Bryan Beilke

“En Garde . Fencers ready? Fence!”

Most may immediately picture “The Three Musketeers” when the topic of fencing comes up, but it is a sport that is so much more than three ridiculously dressed men fighting against injustice. It’s one that requires skill, strategy, spontaneity and practice.

Though Cal Poly has never had a well-established fencing club, over the past 15 years it has steadily gained momentum and grown in popularity.

What has helped the sport garner more attention in general is the previous Olympics, said Kyle Yamasaki, a club member.

“We had a couple of gold medalists and a couple of bronze (medalists) so it has really been growing from that, and then in this year’s Olympics there could be a couple medal potentials that are helping (the sport) a lot.”

As of right now there are between 30 and 40 members, although the count varies each quarter.

“Back in 1993, when our current head coach, Eric McDonald, came to Cal Poly, there were a handful of guys sharing most of their gear on a single strip,” club member Mark Ferraresi said. “Since then, the club has become a top player in the Northern California Intercollegiate Fencing League (NCIFL).”

Skill level also varies, and there is no experience required to join the club; equipment is supplied, as well, Yamasaki said.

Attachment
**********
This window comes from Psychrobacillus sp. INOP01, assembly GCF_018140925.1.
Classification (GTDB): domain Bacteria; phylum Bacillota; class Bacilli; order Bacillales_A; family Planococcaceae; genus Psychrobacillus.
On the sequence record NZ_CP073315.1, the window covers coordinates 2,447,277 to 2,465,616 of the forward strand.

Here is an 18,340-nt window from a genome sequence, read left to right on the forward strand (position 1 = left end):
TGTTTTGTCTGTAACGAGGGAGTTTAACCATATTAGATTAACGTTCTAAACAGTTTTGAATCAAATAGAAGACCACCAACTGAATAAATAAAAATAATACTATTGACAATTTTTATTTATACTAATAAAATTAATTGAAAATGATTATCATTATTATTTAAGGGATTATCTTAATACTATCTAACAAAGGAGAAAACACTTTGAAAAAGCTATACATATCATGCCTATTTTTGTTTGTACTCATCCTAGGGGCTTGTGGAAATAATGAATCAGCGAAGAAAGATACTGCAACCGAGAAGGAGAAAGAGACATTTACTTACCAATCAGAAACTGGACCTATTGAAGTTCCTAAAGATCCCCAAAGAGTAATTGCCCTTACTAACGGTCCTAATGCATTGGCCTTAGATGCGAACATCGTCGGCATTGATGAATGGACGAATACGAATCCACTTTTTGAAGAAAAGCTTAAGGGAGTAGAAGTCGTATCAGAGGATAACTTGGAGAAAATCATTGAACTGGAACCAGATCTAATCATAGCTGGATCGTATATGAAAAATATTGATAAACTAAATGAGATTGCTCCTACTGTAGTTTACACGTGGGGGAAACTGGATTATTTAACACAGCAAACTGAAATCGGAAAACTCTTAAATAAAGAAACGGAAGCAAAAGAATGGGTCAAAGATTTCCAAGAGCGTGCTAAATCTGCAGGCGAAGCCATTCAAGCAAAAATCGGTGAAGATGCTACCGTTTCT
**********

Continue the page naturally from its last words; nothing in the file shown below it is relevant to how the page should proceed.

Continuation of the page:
“We have seven coaches right now; every quarter we have a beginning class that’s devoted to people that don’t know anything about the sport and have never done it before,” he explained. “We also have intro classes for various weapons and then we have intermediate and advanced classes, as well as private lessons.”

The sport includes three weapons: the foil, epee and sabre. Each weapon type has special rules, which then determine how the fencer may score on an opponent.

Distinguishing fencing from other sports is its unique intimidation factor, Ferraresi added.

“Most people have never seen modern Olympic fencing, as the sport isn’t very widespread,” he said. “Because of that, it may take some people out of their comfort zone.”

Due to no two fencing bouts being the same, players can never rely on one strategy, move or trick alone, and in the higher levels, it can become all about strategy, according to Ferraresi. “You constantly have to be aware of the opponent’s intentions or second intentions,” he said.

Club president Tim Baldwin compared the sport to a duel between a batter and a pitcher. “The pitcher is always trying to out-think the batter and the batter is always trying to guess the pitch that’s coming,” he said. “It’s addictive.”

Recently, the club participated in the final NCIFL tournament of the year, and did fairly well, Ferraresi said.

“Even though it is disappointing that we didn’t win the cup, I feel that the club is slowly rebuilding and improving,” he said. “Many of our novice foilists have been placing in the top eight and I’m very hopeful that we may win the cup again within two years.”

Yamasaki placed first in epee and eighth in foil, and Ferraresi eighth in epee.

With regards to the future of the club, Yamasaki would like to see the program develop more.

“I’d like to get our members competing in more national events and branching out and getting better,” he said.

All ambitions aside, though, the club continues to thrive because of the simple joy it provides.

“Fencing is a fun, gratifying sport – and you don’t need any experience whatsoever to succeed,” Ferraresi said.

On April 26, the club will host the All California Collegiate Club Championships on campus in the Recreation Center.

The club meets every Tuesday and Thursday in Mott Gym from 8 p.m. to 11 p.m. and will take students until April 15.

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